That analogy perhaps is at the heart of the uneasy debate. The jury is still out on where Kramer stands on development issues and some people in Silver Spring are not quite sure if they can trust what he is selling them.

Talk to Silver Spring residents with some misgivings about the plan and they will say that Kramer enjoyed widespread financial backing from developers in his crushing victory last fall over David Scull, who ran an antigrowth campaign. They often mention Kramer's business background and note that the lawyer from the premier development firm of Linowes and Blocher who helped raise money for Kramer's campaign now represents Moore. They have no specific accusations, just unease.

It is a concern that Kramer denies and dimisses. "Sixty-five percent of the citizens who heard that issue debated for a year and a half made a very clear and precise statement on Election Day that it was garbage and they didn't believe it," he said in a briefing with the press Tuesday. Kramer said he has no ties with any developer and, as a matter of fact, suspects that developers are not too happy that he has asked some of them -- including Moore -- to scale back their developments.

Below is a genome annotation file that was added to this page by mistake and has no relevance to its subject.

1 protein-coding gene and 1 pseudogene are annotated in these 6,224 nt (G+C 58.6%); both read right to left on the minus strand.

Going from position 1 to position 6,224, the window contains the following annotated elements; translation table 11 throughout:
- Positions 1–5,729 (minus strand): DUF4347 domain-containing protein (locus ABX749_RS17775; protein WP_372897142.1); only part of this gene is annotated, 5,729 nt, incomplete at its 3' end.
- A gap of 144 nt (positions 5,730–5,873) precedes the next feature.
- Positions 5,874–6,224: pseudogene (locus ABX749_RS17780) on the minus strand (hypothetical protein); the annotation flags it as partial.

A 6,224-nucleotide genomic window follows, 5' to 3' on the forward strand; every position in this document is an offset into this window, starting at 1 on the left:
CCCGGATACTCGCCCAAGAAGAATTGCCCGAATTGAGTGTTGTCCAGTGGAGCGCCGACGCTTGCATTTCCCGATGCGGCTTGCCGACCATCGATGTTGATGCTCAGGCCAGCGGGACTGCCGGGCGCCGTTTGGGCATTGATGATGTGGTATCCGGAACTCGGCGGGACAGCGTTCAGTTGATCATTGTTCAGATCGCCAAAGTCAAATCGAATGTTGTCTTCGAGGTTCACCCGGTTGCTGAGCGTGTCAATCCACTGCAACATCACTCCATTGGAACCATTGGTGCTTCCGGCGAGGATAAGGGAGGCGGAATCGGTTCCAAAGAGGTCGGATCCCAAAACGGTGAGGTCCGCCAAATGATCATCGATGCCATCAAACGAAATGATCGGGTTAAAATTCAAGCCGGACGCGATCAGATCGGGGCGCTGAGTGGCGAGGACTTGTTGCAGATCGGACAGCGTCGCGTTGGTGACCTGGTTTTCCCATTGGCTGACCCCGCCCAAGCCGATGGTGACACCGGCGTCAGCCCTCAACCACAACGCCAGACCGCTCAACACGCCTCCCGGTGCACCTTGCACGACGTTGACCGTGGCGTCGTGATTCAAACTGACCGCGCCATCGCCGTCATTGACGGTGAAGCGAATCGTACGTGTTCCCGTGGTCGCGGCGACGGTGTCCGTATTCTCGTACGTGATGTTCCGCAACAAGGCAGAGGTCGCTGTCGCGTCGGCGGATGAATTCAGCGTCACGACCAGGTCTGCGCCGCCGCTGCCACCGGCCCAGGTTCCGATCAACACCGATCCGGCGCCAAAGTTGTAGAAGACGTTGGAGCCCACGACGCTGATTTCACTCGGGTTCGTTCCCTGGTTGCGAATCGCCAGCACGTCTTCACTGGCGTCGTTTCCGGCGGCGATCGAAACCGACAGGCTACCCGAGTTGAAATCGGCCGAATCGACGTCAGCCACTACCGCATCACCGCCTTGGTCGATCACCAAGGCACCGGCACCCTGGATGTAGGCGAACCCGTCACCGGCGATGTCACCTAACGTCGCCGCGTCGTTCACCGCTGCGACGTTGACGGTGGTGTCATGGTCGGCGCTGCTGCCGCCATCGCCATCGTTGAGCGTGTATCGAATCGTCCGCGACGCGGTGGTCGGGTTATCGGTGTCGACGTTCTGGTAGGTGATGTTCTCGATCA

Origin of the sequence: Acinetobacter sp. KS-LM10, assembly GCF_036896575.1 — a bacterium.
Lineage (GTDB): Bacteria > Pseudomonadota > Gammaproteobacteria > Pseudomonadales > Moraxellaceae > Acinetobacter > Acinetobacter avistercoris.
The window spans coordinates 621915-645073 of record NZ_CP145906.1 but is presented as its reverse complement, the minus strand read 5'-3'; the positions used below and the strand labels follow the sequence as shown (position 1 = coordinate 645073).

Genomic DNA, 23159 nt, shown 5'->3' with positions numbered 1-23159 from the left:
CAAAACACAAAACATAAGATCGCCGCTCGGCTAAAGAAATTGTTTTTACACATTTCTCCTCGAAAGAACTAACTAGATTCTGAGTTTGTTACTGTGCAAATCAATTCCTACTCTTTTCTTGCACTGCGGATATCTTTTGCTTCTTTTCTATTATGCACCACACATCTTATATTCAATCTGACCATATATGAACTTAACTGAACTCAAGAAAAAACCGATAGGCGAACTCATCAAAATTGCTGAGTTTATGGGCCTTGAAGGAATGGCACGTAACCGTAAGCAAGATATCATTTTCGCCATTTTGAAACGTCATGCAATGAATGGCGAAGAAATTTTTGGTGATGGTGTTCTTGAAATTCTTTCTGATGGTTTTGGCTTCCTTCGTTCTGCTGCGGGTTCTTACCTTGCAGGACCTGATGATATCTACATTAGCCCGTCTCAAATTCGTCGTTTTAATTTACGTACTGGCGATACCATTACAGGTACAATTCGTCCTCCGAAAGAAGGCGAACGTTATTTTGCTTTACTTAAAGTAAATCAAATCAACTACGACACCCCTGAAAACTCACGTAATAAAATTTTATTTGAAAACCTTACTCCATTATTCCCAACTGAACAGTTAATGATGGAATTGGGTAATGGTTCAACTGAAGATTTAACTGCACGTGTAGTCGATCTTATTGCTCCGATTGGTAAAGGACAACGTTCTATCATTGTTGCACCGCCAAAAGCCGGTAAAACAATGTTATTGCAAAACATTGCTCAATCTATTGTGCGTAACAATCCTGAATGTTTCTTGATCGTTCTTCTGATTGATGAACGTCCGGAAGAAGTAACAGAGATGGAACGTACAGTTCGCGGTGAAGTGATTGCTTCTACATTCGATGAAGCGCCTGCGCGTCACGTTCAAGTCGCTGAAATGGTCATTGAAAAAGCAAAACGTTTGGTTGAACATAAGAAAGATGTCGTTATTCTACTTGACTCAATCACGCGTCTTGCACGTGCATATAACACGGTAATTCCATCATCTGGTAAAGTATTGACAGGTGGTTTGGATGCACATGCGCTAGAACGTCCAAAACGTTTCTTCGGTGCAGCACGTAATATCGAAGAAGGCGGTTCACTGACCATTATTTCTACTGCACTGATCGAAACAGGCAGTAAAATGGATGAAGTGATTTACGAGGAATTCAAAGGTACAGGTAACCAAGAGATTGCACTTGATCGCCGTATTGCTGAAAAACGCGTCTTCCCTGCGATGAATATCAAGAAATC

One group opposed to Kramer's redevelopment plans has had printed 500 bumper stickers proclaiming "I voted for Sid and I'm sorry I did." It is "a refrain we kept hearing and it reflects a certain disillusionment," said Judy Reardon of the Citizens to Preserve Old Silver Spring. She said, however, that the message was not intended as malicious and the group hopes people can see the humor in it.

More than anything, that message and comment -- coming from what was Kramer's hometown and original base of power -- say volumes about the tone of debate being waged here. Each side has a lot at stake and each is intent on getting its point across. And with the public hearing and council debate still upcoming, as Leggett said, "it's going to get worse before it gets better." Wheaton Bus Ban Fallout

Robert S. McGarry, Montgomery's blunt-speaking transportation director who was noticeably absent last week when County Executive Sidney Kramer said a misunderstanding caused the bus-banning controversy at Wheaton Plaza, was making jokes about the incident this week.

Yes, he really was out of town at his daughter's wedding, and wasn't it amazing the way Kramer was able to conjure up a husband on such short notice, he said. Seriously, McGarry said that when he heard Wheaton officials say they did not intend a permanent ban, he leaped at the chance to get the buses back. And, if they wanted to kick him around a bit to save face, that was fine with him.

He only cared about the buses rolling, said McGarry, whose criticism of the plaza prompted an apology by Kramer. One side benefit to all the publicity, McGarry reported, is the possibility of new bus service at Lakeforest Mall.